The use of glass within a building may increase the risk to occupants if the building is subjected to blast pressures from a device, whether deployed internally or externally.
It is therefore important to understand how you can mitigate some of the risk by specifying:
- the most appropriate glass types to be used
- fixing systems and methods that will in turn improve the performance of the glazing
The measures detailed below and in the linked guidance note are suitable if you are considering general mitigation measures as part of your overall security strategy and they may be achieved through minor variations to your overall glazing specification.
Additional advice should be sought from a blast engineer from the Register of Security Engineer and Specialist (RSES) if a higher level of risk from improvised explosive devices has been identified in relation to the building you are concerned with. In this case a more detailed blast protection strategy will need to be developed to bring down the higher levels of risk.
Further detailed guidance can be found in the related pages below.
The elements impacting on the security resistance of internal glazing are:
- the type and thickness of the glass
- how the glazing is fixed to the adjoining surfaces – this will include the type of frame/connections, how the frame/connections are fixed to the adjoining surfaces and how the glass is fixed into the frame/connection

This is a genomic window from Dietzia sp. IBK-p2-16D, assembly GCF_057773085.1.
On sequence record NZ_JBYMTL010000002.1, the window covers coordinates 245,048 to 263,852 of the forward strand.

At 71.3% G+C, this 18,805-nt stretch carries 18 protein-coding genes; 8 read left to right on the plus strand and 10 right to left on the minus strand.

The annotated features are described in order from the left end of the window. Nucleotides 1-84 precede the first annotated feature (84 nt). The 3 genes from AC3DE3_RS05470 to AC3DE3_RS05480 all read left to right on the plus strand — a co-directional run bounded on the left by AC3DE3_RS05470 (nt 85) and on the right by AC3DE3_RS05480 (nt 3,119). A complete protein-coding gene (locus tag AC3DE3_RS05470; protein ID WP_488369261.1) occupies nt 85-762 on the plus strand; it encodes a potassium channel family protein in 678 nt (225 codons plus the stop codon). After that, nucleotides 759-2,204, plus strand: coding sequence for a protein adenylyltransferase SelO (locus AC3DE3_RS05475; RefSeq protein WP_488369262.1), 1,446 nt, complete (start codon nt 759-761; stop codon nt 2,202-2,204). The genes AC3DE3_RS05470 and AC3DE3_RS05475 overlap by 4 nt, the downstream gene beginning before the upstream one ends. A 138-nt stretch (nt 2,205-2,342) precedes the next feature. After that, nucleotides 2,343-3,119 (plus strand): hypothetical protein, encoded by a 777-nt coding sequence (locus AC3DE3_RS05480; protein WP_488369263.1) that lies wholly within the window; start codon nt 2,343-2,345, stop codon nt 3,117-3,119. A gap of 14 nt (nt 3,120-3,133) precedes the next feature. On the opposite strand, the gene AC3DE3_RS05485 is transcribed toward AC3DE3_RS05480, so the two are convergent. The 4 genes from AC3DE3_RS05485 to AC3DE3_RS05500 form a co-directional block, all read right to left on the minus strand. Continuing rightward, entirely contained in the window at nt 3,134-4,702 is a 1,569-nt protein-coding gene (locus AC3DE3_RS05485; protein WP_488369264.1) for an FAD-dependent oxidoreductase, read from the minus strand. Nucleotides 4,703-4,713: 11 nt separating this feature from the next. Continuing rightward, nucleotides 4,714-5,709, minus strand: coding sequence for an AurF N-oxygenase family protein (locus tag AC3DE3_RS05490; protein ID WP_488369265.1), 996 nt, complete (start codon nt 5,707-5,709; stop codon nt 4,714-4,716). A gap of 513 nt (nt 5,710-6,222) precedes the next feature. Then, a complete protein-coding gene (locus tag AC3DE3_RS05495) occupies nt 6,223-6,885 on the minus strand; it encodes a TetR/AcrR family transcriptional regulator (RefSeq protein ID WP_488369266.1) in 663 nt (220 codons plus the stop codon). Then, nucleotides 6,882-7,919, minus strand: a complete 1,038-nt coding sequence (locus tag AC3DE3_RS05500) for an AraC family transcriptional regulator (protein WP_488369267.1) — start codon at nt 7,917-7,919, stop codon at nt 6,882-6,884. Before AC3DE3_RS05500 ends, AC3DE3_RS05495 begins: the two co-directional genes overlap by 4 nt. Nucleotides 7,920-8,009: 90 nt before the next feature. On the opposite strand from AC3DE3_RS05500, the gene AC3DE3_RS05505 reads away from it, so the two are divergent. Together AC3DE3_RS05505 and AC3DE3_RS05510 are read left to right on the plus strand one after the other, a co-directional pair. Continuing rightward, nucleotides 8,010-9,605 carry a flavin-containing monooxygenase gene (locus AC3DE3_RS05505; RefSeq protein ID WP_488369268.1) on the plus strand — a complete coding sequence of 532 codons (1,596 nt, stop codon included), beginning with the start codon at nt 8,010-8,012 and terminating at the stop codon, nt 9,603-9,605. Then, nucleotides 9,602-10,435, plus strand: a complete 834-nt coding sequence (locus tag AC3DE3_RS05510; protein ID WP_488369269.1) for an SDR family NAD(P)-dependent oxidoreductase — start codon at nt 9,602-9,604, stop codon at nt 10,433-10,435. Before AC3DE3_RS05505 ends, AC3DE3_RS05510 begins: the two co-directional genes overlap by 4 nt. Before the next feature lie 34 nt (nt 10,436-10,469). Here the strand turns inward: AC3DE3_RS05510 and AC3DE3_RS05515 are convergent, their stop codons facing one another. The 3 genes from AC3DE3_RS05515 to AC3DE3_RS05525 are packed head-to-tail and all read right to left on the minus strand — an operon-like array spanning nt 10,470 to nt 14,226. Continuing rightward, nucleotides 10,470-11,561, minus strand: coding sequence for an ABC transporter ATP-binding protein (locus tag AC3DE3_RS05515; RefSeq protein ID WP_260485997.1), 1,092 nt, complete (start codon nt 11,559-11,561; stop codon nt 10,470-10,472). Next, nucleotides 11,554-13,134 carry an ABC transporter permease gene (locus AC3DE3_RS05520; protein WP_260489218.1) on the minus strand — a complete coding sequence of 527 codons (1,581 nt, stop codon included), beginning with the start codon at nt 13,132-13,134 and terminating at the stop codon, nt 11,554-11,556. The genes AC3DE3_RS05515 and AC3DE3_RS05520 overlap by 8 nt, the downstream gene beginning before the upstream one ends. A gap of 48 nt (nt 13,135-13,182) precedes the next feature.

- if the balustrade or glass partition is designed as a protective barrier to prevent falling or just to be used as demarcation to guide people
Blast resistance in internal glazing systems is achieved through the specification of the glazing type and then improving the performance of the glazing system by ensuring it is fixed with the most effective method. The main points are summarised below with important detail provided in the guidance note.
When selecting the glass type, consideration should be given to the following:
- it is recommended that laminated glass is used in all internal glazing systems to minimise the hazard from a blast load (some laminates perform better than others)
- thermally toughened or heat strengthened glass may be used to improve the performance of the laminated glass
Fixing systems and methods
The blast resistance of glazing can be improved through the correct specification of the overall glazing system. In addition to the glass type this includes the following elements:
- the use of the appropriate channels to hold the glass to a combination of the floor, wall or ceiling
- how the glass is bonded into the fixing channel – the use of gaskets or structural silicone can be used, with the latter providing a stronger connection
- the type, size and number of fixings that are then used to hold the channel to the floor, wall or ceiling
- in all cases structural silicone must be applied by a competent person using the correct products and methods